Holy Card from the 15c Century



StChristopher15cEichstatt, originally uploaded by Edith OSB.

As long as I’ve been Catholic, I have known about the existence of Holy Cards. Since I’ve been at the monastery, I’ve seen them passed back and forth as enclosures in notes, used as bookmarks, or even as a memory aid – many of the modern laminated ones have a prayer on the reverse side.

While many of the saints portrayed under the plastic skin of the laminate are inspiring figures, I have to admit that the art on most of the contemporary holy cards doesn’t evoke much devotion in my heart.

On my first visit to the North American Martyrs Shrine in Midland, Ontario – and especially to the museum at the reconstructed site, Sainte-Marie Among the Hurons, I was very surprised to find that a small medal of the Sacred Heart – about the size of those one finds today in religious goods stores – was found among the ruins of the mission, which was burned to the ground in 1649 when the Jesuits were forced to flee.

Since then, I’ve become aware of the greater variety – and often greater beauty and spiritual depth – in devotional art in earlier times. This modern reproduction of work made by the nuns of the Abbey of St. Walburg in the 15th century is about the earliest instance of a holy card I’ve seen thus far.

While St. Christopher and the Christ Child are both recognizable in what has become the traditional story, it’s is certainly stylistically quite different from those we see today – in the facial features and style of art.

As I find other examples, and begin to discover patterns, I’ll certainly post more on this.

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About Sister Edith

Benedictine sister of St. Scholastica Monastery in Duluth, Minnesota, serving in vocation and oblate ministry. Also a social scientist, reader, lover of nature and travel, and dabbler in many things. +UIOGD
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2 Responses to Holy Card from the 15c Century

  1. My dear Edith,

    It is difficult for me to believe that you are a convert. What on earth were you before, and how did you come to the Church? I have long been bemused by the number of converts who sooner or later take up a religious life–all the more so since Catholic religious and priests are celibate, and I have heard so much from cradle Catholics about how awful it must be, giving up family life for the sake of a religious calling.

    Are you a convert to Sociology as well–did you study something else before? I have to say that (as a social worker/psychotherapist for the last thirty years) I started out attending to psychology for the most part, and ignoring the social aspects of my clients’ problems. But in recent times I find myself paying attention more and more to the social situation as opposed to the internal (psychological) situation. Maybe it’s because there’s so much good sociology being done nowadays, and that’s a great help in understanding the often herd-like behavior of young people. They are all so much more social animals than we were forty years ago when we were their age.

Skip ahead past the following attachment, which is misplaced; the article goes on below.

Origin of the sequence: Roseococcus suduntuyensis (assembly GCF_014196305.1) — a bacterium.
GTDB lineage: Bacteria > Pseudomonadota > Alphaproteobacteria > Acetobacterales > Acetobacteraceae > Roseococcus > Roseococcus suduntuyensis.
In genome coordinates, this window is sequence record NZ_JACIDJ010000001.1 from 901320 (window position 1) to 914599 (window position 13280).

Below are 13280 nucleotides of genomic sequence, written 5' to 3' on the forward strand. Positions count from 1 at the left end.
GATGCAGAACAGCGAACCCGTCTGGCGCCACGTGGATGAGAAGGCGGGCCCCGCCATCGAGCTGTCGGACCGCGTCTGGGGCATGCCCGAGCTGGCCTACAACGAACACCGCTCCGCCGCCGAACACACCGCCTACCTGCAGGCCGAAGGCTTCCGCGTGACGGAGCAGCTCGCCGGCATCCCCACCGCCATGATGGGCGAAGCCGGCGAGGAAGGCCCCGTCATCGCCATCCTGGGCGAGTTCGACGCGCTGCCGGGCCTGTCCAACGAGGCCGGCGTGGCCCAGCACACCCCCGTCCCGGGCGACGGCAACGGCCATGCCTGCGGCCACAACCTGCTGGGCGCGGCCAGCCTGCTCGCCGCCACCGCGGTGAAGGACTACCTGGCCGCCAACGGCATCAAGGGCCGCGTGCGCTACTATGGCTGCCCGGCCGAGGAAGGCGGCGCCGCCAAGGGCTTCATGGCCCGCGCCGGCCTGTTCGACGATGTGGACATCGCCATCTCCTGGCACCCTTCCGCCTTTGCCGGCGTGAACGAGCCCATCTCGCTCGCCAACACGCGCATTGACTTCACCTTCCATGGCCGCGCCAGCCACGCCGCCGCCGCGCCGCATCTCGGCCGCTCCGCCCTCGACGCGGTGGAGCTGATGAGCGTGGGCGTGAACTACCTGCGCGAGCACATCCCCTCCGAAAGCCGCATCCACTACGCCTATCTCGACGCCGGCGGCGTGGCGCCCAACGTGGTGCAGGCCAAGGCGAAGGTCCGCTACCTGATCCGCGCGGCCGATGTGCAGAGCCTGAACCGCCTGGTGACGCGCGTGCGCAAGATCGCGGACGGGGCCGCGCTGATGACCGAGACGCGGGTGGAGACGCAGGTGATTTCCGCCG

All the best good wishes for your newish blog.

    Bill

    • Sr. Edith Bogue says:

      Dear Bill,
      You asked a pair of questions that are amusing in their answers:
      a) I was raised without a religious belief by parents who were agnostic/atheist. So first I had to discover that there was a God and then figure out who knew about God and finally how I could get to know God. When I was in high school, I read Karl Rahner’s little book, “Encounters with Silence” and said, “I want to know God the way that guy knows God.”

      b) On the other hand, I have sociology almost as a birthright: my father is a sociologist, and my mother was his primary helper in research for all of my childhood. Not that our dinner conversations were about Durkheim. But growing up on the south side of Chicago, and having parents who were tuned in to the impact of social factors, it came naturally.

      Thank you for the good wishes. I still have hope that Blogger will at least give us back our old blogs long enough to send out a “where we moved” message.

      Peace,

      Sister Edith

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